Ergonomic Safety

Agriculture workers often engage in tasks that are repetitive and strenuous. These tasks include pruning, picking, and weeding, as well as lifting objects. Workers who perform these tasks are at risk of developing musculoskeletal disorders, including repetitive strain injuries, carpal tunnel syndrome, tendinitis, tenosynovitis, and bursitis, all of which can impede a worker’s ability to perform agricultural tasks.

The goal of the science of ergonomics is to find a best fit between a worker and his or her job conditions. Ergonomic assessments consider the physical capabilities and limitations of the human body in relation to a person’s work tasks, tools used, and job environment. With this information in hand, such an assessment can come up with safety solutions designed to keep workers uninjured as well as productive. This page discusses ergonomic hazards and solutions in agricultural employment.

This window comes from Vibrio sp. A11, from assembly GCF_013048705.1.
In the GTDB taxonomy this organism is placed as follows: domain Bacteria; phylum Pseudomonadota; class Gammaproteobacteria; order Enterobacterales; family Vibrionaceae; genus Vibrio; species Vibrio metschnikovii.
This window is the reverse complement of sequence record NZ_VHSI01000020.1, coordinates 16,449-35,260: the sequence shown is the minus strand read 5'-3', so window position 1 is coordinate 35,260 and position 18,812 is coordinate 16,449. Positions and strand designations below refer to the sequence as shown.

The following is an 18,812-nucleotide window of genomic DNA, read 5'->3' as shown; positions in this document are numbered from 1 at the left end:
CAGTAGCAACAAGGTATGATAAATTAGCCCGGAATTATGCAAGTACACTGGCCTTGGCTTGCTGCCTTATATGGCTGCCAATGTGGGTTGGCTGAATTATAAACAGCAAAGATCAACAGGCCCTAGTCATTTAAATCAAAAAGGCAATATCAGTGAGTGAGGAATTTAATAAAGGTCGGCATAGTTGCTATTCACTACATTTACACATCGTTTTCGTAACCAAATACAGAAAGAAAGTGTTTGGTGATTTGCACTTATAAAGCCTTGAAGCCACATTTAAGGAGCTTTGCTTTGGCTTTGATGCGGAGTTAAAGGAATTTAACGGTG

Ergonomic Hazards

Agriculture workers perform tasks such as baling, planting, canning, watering, and fertilizing. These tasks frequently involve hazards that include:

  • Working in a stooped or bent position;
  • Carrying heavy weights in awkward positions;
  • Frequent kneeling, climbing, or reaching;
  • Working with arms above the shoulder level;
  • Repetitive wrist and hand movement; and
  • Vibration from farm equipment.

Such hazards can cause sprains, strains, and back, neck, shoulder, hand, and foot pain.

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